tients and therefore the strains were obtained. Christine Rivet, MD, CM, FCFP Assistant professor Department of Family Medicine University of Ottawa Ottawa, Ont.
Reference 1. Fletcher RH, Fletcher SW, Wayner EH:
Clinical Epidemiology; the Essentials, Williams & Wilkins, Baltimore, 1988: 14
[Three of the authors reply.] Our study was not designed to determine whether the proportion of H. influenzae isolates resistant to ampicillin is lower in rural areas than in cities. Although the isolates were from outpatients and inpatients seen in several major city hospitals, those hospitals are referral centres, patients coming not only from the city but also from surrounding rural areas. In our survey the proportion of isolates resistant to ampicillin was about 20%, and almost 30% of the strains associated with septicemia produced ,B-lactamase. On the basis of these findings we recommend that for major serious infections one should not use ampicillin as the drug of first choice. For less serious infections, especially of the respiratory tract, with which the incidence of resistance appears to be less frequent, standard therapy may be effective in most cases and be cost-beneficial. The high proportion of j3-lactamase-producing strains among isolates from the middle-ear fluid most likely reflects the fact that these patients had more severe disease and had probably had multiple treatment failures, which necessitated drainage. In general the incidence of resistance is lower for first episodes of otitis media. A previous study found a much lower incidence of resistance to ampicillin among such isolates than we observed this
One has to realize that in We are always being exhorted several countries the incidence of to communicate with our patients, resistance is now 30% to 40% and and in the case of inflammatory that H. influenzae will become bowel disease this is a major comincreasingly resistant to ampicillin ponent of management. When and several other agents with there is literature prepared for time.2 Canada is no exception. patients that deals with virtually every question they want to ask, it Michel G. Bergeron, MD, FRCPC is inexcusable to deprive them of Louise D. Tremblay, MSc it. Pierre Provencher, MSc The literature is free and Laboratoire et Service d'infectiologie readily available. It can be obCentre hospitalier de l'universit6 Laval Departement de microbiologie tained by writing 301-21 St. Clair Faculte de medecine Ave. E, Toronto, ON M4T 1L9, Universit6 Laval or calling (416) 920-5035. Sainte-Foy (Que.) Everyone who is managing patients with inflammatory bowel References disease should have this literature 1. Bergeron MG, Ahronheim G, Richard ready to hand out. Not only is it JE et al: Comparative efficacies of an essential tool in the manageerythromycin-sulfisoxazole and cefaclor in acute otitis media: a double ment of the disease but also it blind randomized trial. Pediatr Infect saves the physician hours of time. Dis J 1987; 6: 654-660 For years it has been my policy to 2. Doern GV, Jorgensen JH, Thomsberry give this literature to patients and C et al: National collaborative study of the prevalence of antimicrobial resist- relatives and tell them that if they ance among clinical isolates of Haemo- have any outstanding questions to philus influenzae. Antimicrob Agents write them down, and then I will Chemother 1988; 32: 180-185 discuss them. It is my consistent experience that the patient has no additional questions or needs only minor amplifications of someInflammatory bowel thing already read.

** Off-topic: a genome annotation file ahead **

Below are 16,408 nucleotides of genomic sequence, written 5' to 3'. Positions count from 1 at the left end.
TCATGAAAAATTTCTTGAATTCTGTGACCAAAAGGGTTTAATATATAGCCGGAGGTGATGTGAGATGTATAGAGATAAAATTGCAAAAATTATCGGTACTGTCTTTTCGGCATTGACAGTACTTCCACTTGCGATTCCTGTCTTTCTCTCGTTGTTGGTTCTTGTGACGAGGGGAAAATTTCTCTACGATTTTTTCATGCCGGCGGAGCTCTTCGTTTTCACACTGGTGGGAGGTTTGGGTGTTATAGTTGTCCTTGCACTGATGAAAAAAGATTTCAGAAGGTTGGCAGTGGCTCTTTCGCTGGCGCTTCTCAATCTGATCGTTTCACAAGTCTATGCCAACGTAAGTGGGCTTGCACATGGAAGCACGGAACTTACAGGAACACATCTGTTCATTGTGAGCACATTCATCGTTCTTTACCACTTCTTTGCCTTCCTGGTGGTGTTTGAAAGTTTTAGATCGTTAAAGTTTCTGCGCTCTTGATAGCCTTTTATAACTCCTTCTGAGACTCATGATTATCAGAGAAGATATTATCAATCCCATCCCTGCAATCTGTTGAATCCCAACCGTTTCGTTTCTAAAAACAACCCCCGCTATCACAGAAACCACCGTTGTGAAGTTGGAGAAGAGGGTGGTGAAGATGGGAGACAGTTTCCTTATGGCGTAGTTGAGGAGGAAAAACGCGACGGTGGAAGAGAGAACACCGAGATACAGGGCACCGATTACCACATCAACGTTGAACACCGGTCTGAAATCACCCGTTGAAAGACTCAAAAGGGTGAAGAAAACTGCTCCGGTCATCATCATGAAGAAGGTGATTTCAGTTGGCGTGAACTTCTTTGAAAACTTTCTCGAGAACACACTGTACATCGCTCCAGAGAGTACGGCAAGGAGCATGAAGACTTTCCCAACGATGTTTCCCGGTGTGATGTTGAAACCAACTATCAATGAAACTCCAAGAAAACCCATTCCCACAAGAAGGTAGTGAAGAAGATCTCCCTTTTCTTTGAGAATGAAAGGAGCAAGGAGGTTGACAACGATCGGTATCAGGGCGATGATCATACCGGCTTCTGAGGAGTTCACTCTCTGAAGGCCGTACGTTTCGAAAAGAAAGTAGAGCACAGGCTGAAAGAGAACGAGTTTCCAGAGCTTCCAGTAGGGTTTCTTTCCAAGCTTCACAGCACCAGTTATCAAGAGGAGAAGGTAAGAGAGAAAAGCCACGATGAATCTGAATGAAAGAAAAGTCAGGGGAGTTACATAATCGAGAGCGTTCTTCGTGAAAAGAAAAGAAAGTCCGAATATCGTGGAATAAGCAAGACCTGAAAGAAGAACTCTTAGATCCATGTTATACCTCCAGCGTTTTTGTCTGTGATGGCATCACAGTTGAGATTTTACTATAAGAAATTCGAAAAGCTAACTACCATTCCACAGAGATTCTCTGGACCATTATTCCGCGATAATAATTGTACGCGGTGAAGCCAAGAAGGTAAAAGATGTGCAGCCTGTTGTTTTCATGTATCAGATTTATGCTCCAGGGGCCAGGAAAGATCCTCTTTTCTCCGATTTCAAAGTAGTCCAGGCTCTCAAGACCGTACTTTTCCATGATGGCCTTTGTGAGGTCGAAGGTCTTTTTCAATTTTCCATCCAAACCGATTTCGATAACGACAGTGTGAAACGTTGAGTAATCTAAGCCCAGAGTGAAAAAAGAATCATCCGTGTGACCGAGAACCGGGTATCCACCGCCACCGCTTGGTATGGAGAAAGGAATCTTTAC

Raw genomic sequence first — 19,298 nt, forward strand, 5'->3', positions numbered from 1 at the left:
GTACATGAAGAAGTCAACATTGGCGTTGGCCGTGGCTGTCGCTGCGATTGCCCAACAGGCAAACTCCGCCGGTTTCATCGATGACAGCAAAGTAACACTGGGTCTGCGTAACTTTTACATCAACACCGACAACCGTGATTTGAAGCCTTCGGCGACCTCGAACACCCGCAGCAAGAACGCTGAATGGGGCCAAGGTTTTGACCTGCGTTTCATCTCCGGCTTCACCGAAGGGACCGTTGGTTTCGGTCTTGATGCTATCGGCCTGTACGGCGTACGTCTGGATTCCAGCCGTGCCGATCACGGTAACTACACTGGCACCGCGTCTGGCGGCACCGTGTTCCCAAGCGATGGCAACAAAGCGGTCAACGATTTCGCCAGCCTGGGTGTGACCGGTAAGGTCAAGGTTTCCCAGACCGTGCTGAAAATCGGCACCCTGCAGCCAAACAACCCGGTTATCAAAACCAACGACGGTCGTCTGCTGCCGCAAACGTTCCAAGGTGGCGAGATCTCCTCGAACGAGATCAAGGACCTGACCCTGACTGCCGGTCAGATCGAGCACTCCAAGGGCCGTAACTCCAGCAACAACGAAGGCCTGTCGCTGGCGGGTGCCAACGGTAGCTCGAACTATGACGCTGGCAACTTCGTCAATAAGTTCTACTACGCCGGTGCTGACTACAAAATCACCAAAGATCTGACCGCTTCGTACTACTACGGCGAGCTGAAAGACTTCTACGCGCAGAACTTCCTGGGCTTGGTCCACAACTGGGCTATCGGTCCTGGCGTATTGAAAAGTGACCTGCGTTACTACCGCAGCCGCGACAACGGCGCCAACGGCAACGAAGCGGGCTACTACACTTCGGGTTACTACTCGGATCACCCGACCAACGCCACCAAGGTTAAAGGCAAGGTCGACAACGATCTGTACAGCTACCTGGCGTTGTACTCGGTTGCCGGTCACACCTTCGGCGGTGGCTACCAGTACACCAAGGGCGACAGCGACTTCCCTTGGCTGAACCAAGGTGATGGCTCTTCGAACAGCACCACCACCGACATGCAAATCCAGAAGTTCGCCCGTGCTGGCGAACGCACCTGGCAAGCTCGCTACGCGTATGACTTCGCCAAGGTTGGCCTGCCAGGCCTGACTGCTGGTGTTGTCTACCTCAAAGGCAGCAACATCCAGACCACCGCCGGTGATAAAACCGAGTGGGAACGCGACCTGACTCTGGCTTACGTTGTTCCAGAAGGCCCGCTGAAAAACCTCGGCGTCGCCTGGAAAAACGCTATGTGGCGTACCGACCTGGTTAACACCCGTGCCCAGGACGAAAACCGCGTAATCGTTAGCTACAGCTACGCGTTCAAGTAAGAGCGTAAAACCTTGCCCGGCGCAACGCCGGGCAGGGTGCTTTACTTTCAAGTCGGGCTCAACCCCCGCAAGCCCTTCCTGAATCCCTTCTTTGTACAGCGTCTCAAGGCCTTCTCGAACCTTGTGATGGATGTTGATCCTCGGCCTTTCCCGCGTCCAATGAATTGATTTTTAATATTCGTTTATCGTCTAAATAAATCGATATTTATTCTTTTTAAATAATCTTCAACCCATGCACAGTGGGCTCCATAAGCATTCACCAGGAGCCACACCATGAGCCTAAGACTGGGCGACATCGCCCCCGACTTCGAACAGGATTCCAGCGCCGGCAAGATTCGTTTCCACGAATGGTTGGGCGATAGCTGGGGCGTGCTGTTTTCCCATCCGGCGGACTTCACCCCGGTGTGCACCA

have just seen a patient with inflammatory bowel disease who has had the condition for at least 6 years, has had active disease for most of that time, has been on and off all of the appropriate medications and has had a barium enema examination twice and flexible sigmoidoscopy a number of times. She does not know whether a biopsy was ever done and if any were what the specimens showed. She does not know how extensive the disease is. But worst of all, although she has been seen by a consultant gastroenterologist, she has never been given the literature of the Canadian Foundation for Ileitis and Colitis. That is just as bad management as cutting off the wrong toe or leaving an instrument in the abdomen.
William C. Watson, MD, FRCPC Gastrointestinal Unit Department of Medicine Victoria Hospital London, Ont.
Thinking about moving south? I read with interest Patrick Sullivan's article "'Come south, young doctor', Humana tells Canadian MDs" (Can Med Assoc J 1990; 143: 913-915). In my position as manager of the Underserviced Area Program of the Ontario Ministry of Health it was my pleasure to meet many Canadian doctors both going to the United States and returning to Canada. In the early years of the program in the 1 970s we lost CAN MED ASSOC J 1991; 144 (7)